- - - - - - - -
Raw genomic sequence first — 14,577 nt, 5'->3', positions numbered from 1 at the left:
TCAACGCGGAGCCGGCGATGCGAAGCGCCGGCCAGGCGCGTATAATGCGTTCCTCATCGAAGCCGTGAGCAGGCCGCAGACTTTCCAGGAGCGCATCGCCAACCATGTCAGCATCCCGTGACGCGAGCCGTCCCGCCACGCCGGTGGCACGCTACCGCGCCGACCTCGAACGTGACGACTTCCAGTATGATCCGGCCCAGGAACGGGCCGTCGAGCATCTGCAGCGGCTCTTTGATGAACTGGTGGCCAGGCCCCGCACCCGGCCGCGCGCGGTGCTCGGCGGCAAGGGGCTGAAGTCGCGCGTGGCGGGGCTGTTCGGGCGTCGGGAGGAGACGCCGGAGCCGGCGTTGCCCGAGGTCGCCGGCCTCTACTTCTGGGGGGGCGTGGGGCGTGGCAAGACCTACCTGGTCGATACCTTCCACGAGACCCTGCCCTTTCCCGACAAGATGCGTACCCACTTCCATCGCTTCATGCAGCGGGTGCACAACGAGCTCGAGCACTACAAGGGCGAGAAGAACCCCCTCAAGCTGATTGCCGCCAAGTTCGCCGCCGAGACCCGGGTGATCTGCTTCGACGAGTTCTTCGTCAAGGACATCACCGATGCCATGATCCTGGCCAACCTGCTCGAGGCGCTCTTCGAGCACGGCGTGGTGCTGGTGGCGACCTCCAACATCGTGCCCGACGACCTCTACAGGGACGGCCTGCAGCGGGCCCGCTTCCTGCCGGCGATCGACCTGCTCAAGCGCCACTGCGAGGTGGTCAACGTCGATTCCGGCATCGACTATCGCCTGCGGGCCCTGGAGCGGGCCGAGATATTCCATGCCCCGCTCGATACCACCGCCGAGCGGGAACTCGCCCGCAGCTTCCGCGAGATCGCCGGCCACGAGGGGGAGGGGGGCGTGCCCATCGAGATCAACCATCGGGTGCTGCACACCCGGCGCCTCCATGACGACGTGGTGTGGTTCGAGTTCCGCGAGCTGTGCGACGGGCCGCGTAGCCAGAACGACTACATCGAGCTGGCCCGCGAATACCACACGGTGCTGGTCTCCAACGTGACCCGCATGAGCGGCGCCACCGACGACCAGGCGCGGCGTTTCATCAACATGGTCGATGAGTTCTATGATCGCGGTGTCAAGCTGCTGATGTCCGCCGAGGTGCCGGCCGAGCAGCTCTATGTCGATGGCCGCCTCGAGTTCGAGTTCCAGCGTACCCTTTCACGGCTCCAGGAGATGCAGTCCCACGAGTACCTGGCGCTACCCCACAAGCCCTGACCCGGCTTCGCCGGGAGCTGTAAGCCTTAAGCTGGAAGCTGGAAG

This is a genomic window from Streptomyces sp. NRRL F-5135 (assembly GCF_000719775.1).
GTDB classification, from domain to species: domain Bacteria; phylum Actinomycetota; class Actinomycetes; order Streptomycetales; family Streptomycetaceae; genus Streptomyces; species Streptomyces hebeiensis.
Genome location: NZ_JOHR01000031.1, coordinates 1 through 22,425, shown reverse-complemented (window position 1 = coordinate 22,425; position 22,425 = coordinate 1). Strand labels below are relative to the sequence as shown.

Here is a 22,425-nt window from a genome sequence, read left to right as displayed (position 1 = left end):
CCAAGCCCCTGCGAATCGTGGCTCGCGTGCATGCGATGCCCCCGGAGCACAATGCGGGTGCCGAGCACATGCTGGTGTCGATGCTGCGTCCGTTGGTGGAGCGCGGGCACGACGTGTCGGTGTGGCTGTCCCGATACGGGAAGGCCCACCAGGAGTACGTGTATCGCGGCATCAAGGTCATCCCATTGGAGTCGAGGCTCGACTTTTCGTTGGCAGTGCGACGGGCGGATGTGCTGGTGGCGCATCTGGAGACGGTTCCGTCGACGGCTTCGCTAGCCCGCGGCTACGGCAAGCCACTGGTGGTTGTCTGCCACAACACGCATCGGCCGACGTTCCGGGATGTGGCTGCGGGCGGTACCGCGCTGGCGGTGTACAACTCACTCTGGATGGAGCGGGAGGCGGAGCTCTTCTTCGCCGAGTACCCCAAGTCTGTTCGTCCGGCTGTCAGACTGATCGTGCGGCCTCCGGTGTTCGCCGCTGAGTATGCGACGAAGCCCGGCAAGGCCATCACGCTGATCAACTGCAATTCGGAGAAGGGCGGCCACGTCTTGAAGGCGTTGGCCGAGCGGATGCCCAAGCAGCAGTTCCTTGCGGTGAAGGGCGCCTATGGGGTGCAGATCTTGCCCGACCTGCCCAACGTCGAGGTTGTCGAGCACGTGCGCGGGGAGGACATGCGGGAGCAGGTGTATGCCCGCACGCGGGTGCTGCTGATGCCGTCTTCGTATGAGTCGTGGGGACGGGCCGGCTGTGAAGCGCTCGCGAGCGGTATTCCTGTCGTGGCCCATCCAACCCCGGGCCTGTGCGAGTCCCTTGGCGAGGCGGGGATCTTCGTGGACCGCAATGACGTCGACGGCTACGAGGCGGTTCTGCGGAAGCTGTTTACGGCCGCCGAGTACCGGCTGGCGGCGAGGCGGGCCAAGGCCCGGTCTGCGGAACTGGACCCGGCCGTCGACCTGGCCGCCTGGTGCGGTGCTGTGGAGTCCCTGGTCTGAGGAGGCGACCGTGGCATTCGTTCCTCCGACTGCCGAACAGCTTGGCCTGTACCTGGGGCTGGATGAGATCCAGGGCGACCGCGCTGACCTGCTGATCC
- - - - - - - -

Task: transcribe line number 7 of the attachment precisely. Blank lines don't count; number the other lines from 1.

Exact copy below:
CCAAGCCCCTGCGAATCGTGGCTCGCGTGCATGCGATGCCCCCGGAGCACAATGCGGGTGCCGAGCACATGCTGGTGTCGATGCTGCGTCCGTTGGTGGAGCGCGGGCACGACGTGTCGGTGTGGCTGTCCCGATACGGGAAGGCCCACCAGGAGTACGTGTATCGCGGCATCAAGGTCATCCCATTGGAGTCGAGGCTCGACTTTTCGTTGGCAGTGCGACGGGCGGATGTGCTGGTGGCGCATCTGGAGACGGTTCCGTCGACGGCTTCGCTAGCCCGCGGCTACGGCAAGCCACTGGTGGTTGTCTGCCACAACACGCATCGGCCGACGTTCCGGGATGTGGCTGCGGGCGGTACCGCGCTGGCGGTGTACAACTCACTCTGGATGGAGCGGGAGGCGGAGCTCTTCTTCGCCGAGTACCCCAAGTCTGTTCGTCCGGCTGTCAGACTGATCGTGCGGCCTCCGGTGTTCGCCGCTGAGTATGCGACGAAGCCCGGCAAGGCCATCACGCTGATCAACTGCAATTCGGAGAAGGGCGGCCACGTCTTGAAGGCGTTGGCCGAGCGGATGCCCAAGCAGCAGTTCCTTGCGGTGAAGGGCGCCTATGGGGTGCAGATCTTGCCCGACCTGCCCAACGTCGAGGTTGTCGAGCACGTGCGCGGGGAGGACATGCGGGAGCAGGTGTATGCCCGCACGCGGGTGCTGCTGATGCCGTCTTCGTATGAGTCGTGGGGACGGGCCGGCTGTGAAGCGCTCGCGAGCGGTATTCCTGTCGTGGCCCATCCAACCCCGGGCCTGTGCGAGTCCCTTGGCGAGGCGGGGATCTTCGTGGACCGCAATGACGTCGACGGCTACGAGGCGGTTCTGCGGAAGCTGTTTACGGCCGCCGAGTACCGGCTGGCGGCGAGGCGGGCCAAGGCCCGGTCTGCGGAACTGGACCCGGCCGTCGACCTGGCCGCCTGGTGCGGTGCTGTGGAGTCCCTGGTCTGAGGAGGCGACCGTGGCATTCGTTCCTCCGACTGCCGAACAGCTTGGCCTGTACCTGGGGCTGGATGAGATCCAGGGCGACCGCGCTGACCTGCTGATCC